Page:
Moving around in Muay Thai isn’t complicated, but it requires a good amount of body awareness. Unlike karate or kung fu, where there is several stances, this art involves two stances (which I know of), that are at your leisure. You can use them, or mix them up, its up to you.
The easiest stance, but one that leaves your quite vulnerable, is what I call the leverage stance. This is how it looks:
Keeping your strong leg in the back allows you to gain extra power for kicks, punches and the like, but it opens up your weak leg to the devastating leg kicks that Muay Thai is known for. You may be able to get knock out blows from this stance, but any experienced fighter will see that your weak leg (in this case, the left) is wide open. A good half dozen well targeted strikes on that thigh and he’ll be limping. I recommend that beginners use the leverage stance to get used to the strikes of Muay Thai, but always keep in mind that you’ll need to evolve to the next stance eventually.
The neutral stance is a stance I learned from an experienced fighter/trainer at the gym who was kind enough to show me it on his free time. The neutral stance pulls back your weak leg as close to your strong leg as possible, if not at equal placement. This reduces its vulnerability and allows quicker reaction times (the split second between having your leg flexed during a strike and being able to block is paramount). But, for the inexperienced fighter, creating the full body force to strike is harder. Less pivot movement, less swing, less power. When I cover striking, I’ll show how this stance can aid in your kicks and punches without putting your front leg into mortal danger.
Moving in Muay Thai is taught to beginners by imagining a square. You start at a corner and then move around the square over and over. If you were starting at the top left corner, you would step over with your back leg (in leverage stance), then slide over your front leg, as if it was a dead limb. To move back, you step back with your strong leg and, again, drag the front leg. But, to move left, you use your front leg and drag the back leg. YOU MUST NEVER CROSS YOUR LEGS. Never. That opens you up to trips, punches, etc and if you’re caught crossing your legs when struck, your balance is fucked and that’s that. In neutral stance, its the same way. Slide your leg, preferably the one closest to the edge of the invisible square, and slide it in the direction you want to go, never crossing your legs. When you start this, it`ll seem strange, but after a few hours of training, its easy and becomes the second layer of your basic Muay Thai fighting style.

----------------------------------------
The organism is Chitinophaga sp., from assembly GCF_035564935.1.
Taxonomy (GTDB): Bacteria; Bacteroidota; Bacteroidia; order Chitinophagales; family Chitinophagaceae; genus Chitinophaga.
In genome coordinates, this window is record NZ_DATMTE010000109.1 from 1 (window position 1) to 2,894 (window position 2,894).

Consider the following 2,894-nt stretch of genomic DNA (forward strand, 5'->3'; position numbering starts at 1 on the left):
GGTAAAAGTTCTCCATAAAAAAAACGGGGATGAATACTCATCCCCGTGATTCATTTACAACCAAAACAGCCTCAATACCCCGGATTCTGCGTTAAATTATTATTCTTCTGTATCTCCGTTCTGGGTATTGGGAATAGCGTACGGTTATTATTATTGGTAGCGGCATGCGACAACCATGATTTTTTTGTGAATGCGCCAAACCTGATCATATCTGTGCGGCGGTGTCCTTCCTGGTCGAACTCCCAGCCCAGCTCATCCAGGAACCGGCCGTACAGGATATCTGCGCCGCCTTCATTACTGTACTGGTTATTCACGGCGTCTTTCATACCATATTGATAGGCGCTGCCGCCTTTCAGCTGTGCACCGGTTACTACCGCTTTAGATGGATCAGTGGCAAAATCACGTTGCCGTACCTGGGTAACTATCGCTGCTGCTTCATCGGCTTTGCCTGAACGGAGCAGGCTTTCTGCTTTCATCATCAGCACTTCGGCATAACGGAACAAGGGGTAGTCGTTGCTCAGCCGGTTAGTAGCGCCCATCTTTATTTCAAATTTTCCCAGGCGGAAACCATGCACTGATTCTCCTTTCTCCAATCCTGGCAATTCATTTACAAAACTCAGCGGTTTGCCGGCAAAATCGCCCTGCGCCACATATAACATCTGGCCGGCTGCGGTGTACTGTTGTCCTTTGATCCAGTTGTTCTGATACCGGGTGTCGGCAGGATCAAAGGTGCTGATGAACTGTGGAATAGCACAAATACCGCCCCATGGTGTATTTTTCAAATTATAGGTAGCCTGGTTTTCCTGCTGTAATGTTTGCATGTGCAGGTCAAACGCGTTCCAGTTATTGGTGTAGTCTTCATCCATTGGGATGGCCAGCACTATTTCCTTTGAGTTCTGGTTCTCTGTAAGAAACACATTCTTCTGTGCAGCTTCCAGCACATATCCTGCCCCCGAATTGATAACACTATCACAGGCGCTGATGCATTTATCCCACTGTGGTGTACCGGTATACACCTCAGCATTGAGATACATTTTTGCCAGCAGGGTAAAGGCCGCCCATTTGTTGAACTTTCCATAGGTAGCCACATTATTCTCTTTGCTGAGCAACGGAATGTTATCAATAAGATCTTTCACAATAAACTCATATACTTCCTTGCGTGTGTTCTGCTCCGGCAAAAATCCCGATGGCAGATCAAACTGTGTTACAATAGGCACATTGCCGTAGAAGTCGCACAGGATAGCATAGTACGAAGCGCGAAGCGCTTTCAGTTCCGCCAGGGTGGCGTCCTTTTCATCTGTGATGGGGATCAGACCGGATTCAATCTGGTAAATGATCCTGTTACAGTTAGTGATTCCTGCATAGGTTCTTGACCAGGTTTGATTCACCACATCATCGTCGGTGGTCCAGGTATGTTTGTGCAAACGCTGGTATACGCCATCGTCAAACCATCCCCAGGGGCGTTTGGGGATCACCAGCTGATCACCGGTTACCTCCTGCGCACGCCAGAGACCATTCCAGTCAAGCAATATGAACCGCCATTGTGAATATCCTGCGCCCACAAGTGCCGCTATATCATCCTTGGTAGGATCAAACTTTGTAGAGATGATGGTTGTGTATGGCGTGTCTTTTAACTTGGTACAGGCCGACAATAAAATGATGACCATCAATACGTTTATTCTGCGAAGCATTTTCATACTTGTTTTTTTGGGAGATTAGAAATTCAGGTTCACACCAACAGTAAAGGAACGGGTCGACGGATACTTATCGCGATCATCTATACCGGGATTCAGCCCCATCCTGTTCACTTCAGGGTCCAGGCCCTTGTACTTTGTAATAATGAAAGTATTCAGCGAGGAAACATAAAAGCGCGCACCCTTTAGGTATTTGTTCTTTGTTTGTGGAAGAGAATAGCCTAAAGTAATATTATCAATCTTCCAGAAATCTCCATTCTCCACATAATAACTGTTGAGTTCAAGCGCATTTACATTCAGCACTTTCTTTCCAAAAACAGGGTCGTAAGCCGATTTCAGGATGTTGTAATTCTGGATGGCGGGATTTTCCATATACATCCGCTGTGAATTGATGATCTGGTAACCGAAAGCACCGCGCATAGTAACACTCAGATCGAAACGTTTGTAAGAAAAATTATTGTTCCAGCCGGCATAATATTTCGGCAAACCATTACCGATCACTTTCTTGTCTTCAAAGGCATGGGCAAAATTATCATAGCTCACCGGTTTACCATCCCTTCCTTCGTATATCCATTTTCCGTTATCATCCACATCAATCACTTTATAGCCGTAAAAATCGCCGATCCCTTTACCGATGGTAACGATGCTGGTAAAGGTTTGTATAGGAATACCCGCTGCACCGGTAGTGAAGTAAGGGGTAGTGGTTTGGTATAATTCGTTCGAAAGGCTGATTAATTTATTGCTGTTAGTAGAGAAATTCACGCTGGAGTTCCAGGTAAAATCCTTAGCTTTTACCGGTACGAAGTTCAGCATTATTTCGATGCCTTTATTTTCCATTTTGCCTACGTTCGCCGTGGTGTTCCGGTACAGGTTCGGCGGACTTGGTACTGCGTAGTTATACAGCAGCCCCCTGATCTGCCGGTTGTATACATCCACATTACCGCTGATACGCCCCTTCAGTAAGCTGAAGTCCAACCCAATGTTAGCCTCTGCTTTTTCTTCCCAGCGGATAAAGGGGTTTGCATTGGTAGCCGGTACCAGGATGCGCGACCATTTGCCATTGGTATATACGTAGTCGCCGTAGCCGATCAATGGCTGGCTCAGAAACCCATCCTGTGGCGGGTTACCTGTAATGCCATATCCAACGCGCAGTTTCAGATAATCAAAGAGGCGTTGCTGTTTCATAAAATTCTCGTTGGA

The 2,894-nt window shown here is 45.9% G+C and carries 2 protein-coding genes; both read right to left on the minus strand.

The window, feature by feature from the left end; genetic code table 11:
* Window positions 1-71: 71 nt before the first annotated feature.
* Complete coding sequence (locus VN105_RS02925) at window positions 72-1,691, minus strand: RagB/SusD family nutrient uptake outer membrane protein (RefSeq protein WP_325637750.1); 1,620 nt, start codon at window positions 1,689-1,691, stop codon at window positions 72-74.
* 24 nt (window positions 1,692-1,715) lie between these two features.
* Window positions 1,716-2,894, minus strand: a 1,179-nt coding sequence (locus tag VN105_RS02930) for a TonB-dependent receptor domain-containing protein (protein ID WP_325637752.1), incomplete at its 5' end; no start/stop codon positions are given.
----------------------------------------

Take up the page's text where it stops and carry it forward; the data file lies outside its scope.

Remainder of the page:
While I trained, I was nervous as fuck. Put on top of that that I was a beta freak scared of my wife`s opinion on the matter (she didn`t like I was training), I was as stiff as a virgin watching Baywatch. I slide around the square as if I was on a track. No bounce, no sway. My movements were wooden, my strikes straight armed; if I was ever put in a real fight, my arms would of been broken on impact. You must ALWAYS keep your limbs loose when striking. This might sound strange when this art involves moves that can break bones, but its for your well-being. Its not the power behind the strike that trainers worry about, its the extension.
You need buffering when you`re tossing out punches and kicks with the force that Muay Thai expects. Hitting a guy at the very end of your reach puts your arm out to be grappled, or if he blocks it correctly, the angle may sprain your limbs or worse. You need to keep aware of your body`s ability to absorb the impact of the strike your sending out. If you think the extension is too far, or that your straining yourself to commit to the strike, then don`t do it. It will throw off your balance and contort your limbs. Your body will thank you for using your head.
These things are the foundation of Muay Thai fighting. Like you see in any number of martial art movies or Karate Kid rip-offs, the first thing you must learn is balance and movement. If you can`t move, you can`t dodge. If you can`t dodge, you can`t block. If you can`t block, you may as well be a punching bag for your opponent.
Next Post: Blocking